It's tough for seniors to decide when to leave a beloved home because it's become too damn difficult to maintain. Various factors enter into that decision: health status, where children and other family members are living, how attached one is to a current location -- all kinds of stuff.
We've mulled over the reasons to stay where we are, and the reasons to move to a retirement community. Our conclusion: it makes sense to keep on living in our home for as long as possible. I like to say, they're going to have to tear my DR Field Mower out of my cold dead hands.
[NOTE: I tore that walk behind mower out of my warm alive hands a few years ago, getting a John Deere X394 mower that I like a lot, being capable of mowing both lawn grass and taller field grass. And it's much easier on my aging body.]
OK, here's what I disagree with.
(1) "There are advantages to making the transition at a younger age." This assumes that seniors know the future. Which, of course, nobody does. I don't know how long I'm going to live, or what the cause of my death will be. What if I moved into a retirement community that I wasn't really wild about because I envisioned myself growing old and infirm there -- then died in a head-on crash with an out-of-control semi on the freeway a year or so later?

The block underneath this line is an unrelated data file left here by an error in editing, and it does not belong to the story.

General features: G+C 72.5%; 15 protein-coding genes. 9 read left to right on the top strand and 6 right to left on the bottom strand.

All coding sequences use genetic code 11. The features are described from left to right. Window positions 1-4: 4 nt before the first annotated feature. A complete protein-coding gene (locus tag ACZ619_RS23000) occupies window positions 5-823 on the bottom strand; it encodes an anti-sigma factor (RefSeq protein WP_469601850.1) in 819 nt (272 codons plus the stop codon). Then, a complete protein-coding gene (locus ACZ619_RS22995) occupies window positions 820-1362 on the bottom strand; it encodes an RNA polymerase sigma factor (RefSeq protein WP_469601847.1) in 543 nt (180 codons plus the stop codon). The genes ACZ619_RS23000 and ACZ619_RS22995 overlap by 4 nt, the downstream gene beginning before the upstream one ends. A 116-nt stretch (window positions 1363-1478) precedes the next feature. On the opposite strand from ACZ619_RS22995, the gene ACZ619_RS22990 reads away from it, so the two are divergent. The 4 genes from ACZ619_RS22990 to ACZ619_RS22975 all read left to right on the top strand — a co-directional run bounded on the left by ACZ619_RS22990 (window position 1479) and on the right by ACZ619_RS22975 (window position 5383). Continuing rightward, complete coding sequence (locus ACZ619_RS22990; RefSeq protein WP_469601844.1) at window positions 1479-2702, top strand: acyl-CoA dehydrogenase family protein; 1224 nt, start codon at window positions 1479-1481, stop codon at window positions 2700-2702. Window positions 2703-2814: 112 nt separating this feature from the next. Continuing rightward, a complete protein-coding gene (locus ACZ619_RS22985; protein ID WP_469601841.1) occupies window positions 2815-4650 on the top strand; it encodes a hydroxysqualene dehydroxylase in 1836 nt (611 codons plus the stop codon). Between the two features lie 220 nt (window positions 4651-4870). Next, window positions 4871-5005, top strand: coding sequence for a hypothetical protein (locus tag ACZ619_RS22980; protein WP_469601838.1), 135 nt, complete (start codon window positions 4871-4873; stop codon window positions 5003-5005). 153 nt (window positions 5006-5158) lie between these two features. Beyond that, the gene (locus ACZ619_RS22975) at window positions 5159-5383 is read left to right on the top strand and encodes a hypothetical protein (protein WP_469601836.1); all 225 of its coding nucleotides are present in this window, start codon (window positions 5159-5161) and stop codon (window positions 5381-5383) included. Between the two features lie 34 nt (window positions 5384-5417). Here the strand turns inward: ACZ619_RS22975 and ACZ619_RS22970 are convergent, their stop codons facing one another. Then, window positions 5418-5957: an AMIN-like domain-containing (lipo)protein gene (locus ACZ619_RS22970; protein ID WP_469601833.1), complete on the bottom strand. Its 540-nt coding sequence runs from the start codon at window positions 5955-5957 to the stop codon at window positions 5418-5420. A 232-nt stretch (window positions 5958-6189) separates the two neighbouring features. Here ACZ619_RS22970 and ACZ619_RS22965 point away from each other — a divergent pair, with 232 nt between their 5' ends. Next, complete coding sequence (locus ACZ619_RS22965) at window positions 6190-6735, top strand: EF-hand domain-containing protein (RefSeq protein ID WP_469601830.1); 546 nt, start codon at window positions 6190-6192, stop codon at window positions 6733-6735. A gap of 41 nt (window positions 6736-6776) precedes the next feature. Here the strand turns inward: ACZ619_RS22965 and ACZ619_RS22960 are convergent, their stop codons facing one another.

My last thought would be, "Shit, I shouldn't have moved, because I could have spent my last year happier in our rural home, rather than in the retirement community, and now I'm about to di..."